Perhaps a third outing on Survivor will be the charm for Caleb Reynolds.

After being medically evacuated on Day 9 of his first Survivor season, Kaoh Rong,Caleb once again departed the island on the ninth day on Wednesday's episode of Game Changers -- although this time, it was via a vote.

"I mean, I left vertically instead of horizontally," Caleb good-naturedly pointed out on the morning after his ouster. "That's always good."

Check out our full Q&A with Caleb to find out why he's upset with the edit he received, whether he was nervous to play again given his previous outcome, and his surprising response to people who question why he should have been considered a "Game Changer" in the first place.

Last time you played you didn't really get a chance to reflect on your game. But this time around, after being sent home with a vote, do you have any regrets?
Caleb:
Not really. I just got dealt a bad hand. The switch is really what got me. I was outnumbered. just picked the wrong buff. I guess I would say if there was anything that I could possibly do different would maybe be to try to get in more with the women, maybe. I tried to talk my way through things, and I tried to do my best in being a social person and when it comes down to it, the women wanted the power. And it seemed like Brad Culpepper was afraid of me being another alpha male. I don't know. It was a rough time for me. I don't feel like I got to show any of that again this season due to the swap. ... I feel like I had done well, especially at the beginning of the game. I feel like I was in a good alliance. I had several alliances built already. I had what I felt to be a very strong beginning of a game. I felt like I was good in with several people and I was like, I'm not going anywhere anytime soon. And then, when the swap happened, I was like, oh, man. Now I'm back to square one, because now I have to convince five other people from a different tribe why I should stay. And it's hard to do. But I don't know. I guess when everyone sees you as a threat, you can't change their mind. I did the best I could.

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It's ironic, because at Tribal Council you cited your loyalty as a reason for people to keep you around, but it was your alliance with Tai that actually came back to bite you in the end.
Caleb: That was the sole purpose of me leaving. They only have so much time to show so much and I know they have a story that they want to tell. I definitely wasn't happy with what they showed. There were several key points, in my opinion, that could have been shown. Especially in Tribal Council. It kind of made it look like I just powered it down, and I knew I was going home, so why even try? There were all these people on Twitter saying, "Wow, man. You acted like you didn't even want to play." You just laid down and waited to go home. And I'm like, no, no, no, no, no. That's not me. I fought the whole time. I looked for idols for hours when we lost that challenge. I was all over the place. When it's either you or Hali, you go look. I'm not the type to lay down and die. That's just not me. And I saw a lot of that last night and I was like, "No, bad edit" ... because they didn't show any of it. I was fired up at Tribal Council. I gave them heck at Tribal Council, the reasons why I should stay. I said a lot more than, "Well, Hali's easy to manipulate and I'm strong at challenges." I said a lot more than that. I was even on my feet.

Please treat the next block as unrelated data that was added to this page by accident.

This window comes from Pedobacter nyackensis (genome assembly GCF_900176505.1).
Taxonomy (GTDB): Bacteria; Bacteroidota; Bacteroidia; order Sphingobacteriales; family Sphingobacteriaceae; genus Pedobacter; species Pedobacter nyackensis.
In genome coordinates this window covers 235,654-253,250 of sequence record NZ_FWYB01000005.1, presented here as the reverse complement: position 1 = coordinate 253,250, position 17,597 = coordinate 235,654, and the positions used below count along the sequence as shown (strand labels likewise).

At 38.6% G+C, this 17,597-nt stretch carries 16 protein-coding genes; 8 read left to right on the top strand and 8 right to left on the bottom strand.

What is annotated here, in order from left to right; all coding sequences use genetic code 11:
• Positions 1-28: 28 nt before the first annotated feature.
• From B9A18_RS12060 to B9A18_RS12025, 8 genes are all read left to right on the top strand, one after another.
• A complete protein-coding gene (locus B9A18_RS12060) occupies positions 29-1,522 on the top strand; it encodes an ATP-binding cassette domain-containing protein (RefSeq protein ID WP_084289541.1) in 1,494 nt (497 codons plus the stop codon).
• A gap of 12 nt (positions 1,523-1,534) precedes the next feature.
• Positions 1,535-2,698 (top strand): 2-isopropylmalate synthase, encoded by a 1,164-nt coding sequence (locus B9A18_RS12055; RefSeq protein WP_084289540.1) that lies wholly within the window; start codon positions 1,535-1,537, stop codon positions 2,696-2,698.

Was there anything else that we didn't get to see, besides you looking for the idol and the additional Tribal Council footage?
Caleb:
I just don't like how it looked like I just laid down and waited to leave. Because that's not me. I don't like that I was portrayed that way, because I did go out swinging. I was talking to people at camp. I was trying to save my life in the game. I was trying to switch people's votes. I was looking for idols. I was doing all that, but they have a storyline that they wanted to show and I guess they wanted it to look like, Caleb and Tai are back again! Oh, Tai stabbed Caleb in the back! Womp womp womp. I think that's what they wanted it to look like. For me, the biggest thing on Twitter was, "Wow, Caleb. You just gave up." No, I didn't give up. I was talking at camp. I was trying to change people. I was trying to flip the vote. I was trying to do that stuff, but they weren't having it. I was told I was good. Brad Culpepper told me I was good, and Tai told me I was good. I don't know. I just still had that feeling.

You didn't seem upset or even particularly surprised by Tai's betrayal, which it sounds like was much less of a storyline than it came across?
Caleb:
Yeah, that's exactly what they wanted to show, is how it looked.

Were you nervous at all about playing again, given what happened last time?
Caleb: